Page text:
Q: The other category that has seen explosion is ready to cook, ready to eat, do you believe that, that category is also likely to see a significant tapering off because many players that we have spoken to have said what you just told me that we have tried for so long for people to wash their hands and this pandemic has done what we couldn’t do and ready to eat and ready to cook players say the same that what we have been trying to do for a decade, the pandemic has done it in just the last 4 months. How much of this do you believe is sustainable and is this going to be a big focus area for you?

A: One very important bit is that human beings are social animals. They like to interact with other human beings. So if we say that the habits of going out to a good restaurant and enjoying a meal or a drink with your friends or dear ones is going to go away, the answer is no. Look at Europe what has happened, look at what happened in China in the month of March after it became much better over there, there were long queues outside KFC. So I do not think again that it will continue at this level but very important people have inculcated new habits, they have developed new tastes and they have very importantly also got themselves new skills. So you would still like to experiment with food at home which you weren’t doing earlier but which you have now started doing in a very big way. However there will be moderation, I am absolutely certain about that and life will go back to what it used to be earlier albeit within a nuanced way.

Q: You are now seeing this big shift towards health and wellness and you believe that a lot of this is going to be structural and not completely irreversible, what will it mean as far as HULs plans for this segment is concerned? How much of revenue growth is going to come in from this specific category? Are you looking at more M&A options here, what are the themes that you are going to play within the health and wellness space?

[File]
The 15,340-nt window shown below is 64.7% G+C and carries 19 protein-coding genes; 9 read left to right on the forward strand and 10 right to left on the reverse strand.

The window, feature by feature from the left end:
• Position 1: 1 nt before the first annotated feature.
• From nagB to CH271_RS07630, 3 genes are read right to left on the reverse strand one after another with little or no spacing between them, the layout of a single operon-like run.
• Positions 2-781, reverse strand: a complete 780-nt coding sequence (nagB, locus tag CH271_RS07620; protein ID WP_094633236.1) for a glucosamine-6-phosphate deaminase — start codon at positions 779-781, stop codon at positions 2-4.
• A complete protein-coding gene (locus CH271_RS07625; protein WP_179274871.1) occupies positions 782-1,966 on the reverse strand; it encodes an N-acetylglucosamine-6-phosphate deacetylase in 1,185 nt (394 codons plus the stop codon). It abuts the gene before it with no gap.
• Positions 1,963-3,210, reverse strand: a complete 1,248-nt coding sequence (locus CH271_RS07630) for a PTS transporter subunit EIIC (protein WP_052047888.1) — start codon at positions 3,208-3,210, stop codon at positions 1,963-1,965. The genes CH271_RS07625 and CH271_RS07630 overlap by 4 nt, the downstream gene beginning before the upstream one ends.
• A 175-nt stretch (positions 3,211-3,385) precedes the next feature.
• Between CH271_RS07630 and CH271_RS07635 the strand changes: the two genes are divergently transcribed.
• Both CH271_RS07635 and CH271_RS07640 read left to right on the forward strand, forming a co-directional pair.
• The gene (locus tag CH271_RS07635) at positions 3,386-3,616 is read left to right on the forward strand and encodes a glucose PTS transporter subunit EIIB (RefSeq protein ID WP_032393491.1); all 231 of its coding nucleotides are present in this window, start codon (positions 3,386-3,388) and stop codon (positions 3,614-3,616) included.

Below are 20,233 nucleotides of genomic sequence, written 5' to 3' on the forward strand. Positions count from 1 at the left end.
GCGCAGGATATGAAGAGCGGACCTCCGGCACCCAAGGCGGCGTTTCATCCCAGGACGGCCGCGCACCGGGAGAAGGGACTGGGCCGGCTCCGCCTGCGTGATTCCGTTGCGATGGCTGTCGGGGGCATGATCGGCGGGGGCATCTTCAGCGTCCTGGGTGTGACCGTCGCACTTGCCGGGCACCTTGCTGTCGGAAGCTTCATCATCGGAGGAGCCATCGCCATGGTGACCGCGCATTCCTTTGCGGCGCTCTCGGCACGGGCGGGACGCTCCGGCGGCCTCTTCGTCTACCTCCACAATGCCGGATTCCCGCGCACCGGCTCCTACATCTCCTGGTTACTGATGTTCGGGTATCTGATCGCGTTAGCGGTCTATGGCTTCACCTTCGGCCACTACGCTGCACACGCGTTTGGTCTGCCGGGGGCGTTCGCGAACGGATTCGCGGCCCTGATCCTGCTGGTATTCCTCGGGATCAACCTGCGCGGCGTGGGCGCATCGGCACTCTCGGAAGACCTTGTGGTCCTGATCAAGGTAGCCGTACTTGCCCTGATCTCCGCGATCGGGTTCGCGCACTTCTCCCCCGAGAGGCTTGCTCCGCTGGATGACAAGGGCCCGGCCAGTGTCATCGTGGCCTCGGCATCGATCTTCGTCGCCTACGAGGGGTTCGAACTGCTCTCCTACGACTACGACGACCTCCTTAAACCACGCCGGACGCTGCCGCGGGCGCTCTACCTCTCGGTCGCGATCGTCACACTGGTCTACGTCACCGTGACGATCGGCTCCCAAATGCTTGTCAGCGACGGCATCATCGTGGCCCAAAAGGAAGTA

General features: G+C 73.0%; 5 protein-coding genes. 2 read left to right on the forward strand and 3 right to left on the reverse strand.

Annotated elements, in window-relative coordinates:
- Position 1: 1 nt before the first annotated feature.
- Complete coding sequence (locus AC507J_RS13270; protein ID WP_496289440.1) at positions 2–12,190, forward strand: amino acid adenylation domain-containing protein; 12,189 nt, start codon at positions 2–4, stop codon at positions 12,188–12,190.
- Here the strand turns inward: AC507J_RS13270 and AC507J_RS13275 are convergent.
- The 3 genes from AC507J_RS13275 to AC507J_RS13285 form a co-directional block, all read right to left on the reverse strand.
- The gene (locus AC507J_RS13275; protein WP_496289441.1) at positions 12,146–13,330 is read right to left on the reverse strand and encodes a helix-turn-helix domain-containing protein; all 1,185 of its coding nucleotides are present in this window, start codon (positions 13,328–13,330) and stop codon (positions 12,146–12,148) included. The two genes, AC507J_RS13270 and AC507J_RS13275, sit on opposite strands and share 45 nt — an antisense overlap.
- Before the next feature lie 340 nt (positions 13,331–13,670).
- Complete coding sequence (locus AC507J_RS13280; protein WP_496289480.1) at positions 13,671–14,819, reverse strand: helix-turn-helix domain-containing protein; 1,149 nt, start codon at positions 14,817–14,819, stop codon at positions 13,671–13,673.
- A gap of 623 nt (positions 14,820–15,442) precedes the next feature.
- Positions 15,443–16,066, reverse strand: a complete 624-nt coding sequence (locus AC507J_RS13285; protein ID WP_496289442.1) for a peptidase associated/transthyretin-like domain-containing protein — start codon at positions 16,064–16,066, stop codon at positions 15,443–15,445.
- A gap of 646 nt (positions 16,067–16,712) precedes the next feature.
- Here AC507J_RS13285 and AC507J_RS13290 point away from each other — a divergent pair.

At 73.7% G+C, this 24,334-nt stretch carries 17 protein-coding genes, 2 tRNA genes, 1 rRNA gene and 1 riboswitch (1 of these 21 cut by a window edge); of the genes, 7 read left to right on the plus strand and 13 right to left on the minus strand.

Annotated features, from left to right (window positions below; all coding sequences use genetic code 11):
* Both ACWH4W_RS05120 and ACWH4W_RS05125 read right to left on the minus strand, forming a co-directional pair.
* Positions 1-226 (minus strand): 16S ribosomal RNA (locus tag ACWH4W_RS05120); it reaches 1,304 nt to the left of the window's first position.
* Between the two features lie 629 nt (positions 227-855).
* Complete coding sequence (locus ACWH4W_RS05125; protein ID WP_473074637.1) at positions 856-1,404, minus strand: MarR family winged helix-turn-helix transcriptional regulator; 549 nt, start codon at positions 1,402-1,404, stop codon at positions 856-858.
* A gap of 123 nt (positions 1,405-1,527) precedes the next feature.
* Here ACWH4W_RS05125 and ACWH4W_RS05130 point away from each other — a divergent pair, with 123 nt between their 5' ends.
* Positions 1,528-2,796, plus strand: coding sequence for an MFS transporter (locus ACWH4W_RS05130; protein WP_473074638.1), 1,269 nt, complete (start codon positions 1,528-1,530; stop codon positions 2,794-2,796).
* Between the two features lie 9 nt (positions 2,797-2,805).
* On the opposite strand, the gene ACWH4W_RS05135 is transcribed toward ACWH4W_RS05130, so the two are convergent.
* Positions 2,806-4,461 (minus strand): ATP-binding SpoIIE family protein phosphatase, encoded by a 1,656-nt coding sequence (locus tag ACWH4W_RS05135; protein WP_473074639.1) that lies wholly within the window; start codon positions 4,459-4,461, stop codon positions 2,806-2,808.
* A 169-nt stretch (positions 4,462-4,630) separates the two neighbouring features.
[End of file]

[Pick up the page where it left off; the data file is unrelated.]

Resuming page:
A: I believe that this is a marriage made in heaven. It is one of the best brands in this space of nutrition and we had an eye on it for many years. When the opportunity came up and we got it, we were absolutely delighted with it. We have to understand why I say that it is a marriage made in heaven because it is a unique opportunity for India’s largest FMCG company to join the journey of helping the country in its nutrition battle. Here we have great brands, a business at scale Rs 4500-5000 crore and then you have the huge power of HUL which is so adept at building categories and distributing it at making it accessible that it is aligned with a larger goal of nourishing a billion lives.

Q: Speaking about nourishing a billion lives, what is this going to mean in terms of portfolio innovation when it comes to fortification, new launches, how are you looking at a whole segment of immunity boosters?

A: Our initial plan is to integrate this business. This business is the largest merger in the consumer FMCG space in the country. We are talking about 3000 employees who are working for GSK and who have come into our fold. We consummated the merger during the lockdown, so right now our entire focus is on making this great talent who has come from GSK settle down well, make them very comfortable, align our systems and processes and very importantly get the synergy that we had built into our business case both from a topline perspective and from a bottom-line perspective. While at the same time our teams have been working on plans on what the innovation should be in the foreseeable future and one of the best things that they did is to launch a variant with added zinc because it boosts the immunity and true to character the first thing we did is we distributed 1,50,000 packs with added zinc to the healthcare workers in the country. So I am very optimistic, we will draw up our plans, we have great scientists on both sides looking at it as to how do we make the best use of this absolutely stunning brands which are into an ideal space as far as the company is concerned and the country is concerned.

Q: You talked about the process of integration, so would I be right in assuming that at this point in time there is enough on your plate and you won’t be looking out for any interesting opportunities that might come your way in this business?

A: Just after the GSK acquisition, we acquired V-Wash and this we acquired from Glenmark. This is an intimate hygiene and again a very important category. It is a niche category today that we believe is absolutely right for us to grow this category. So we will always be in the lookout for the nice opportunities that come our way not only in foods and refreshments but also in beauty and personal care and home care, we are always in the lookout. If you look at it in the last few years, we have done some very good acquisitions.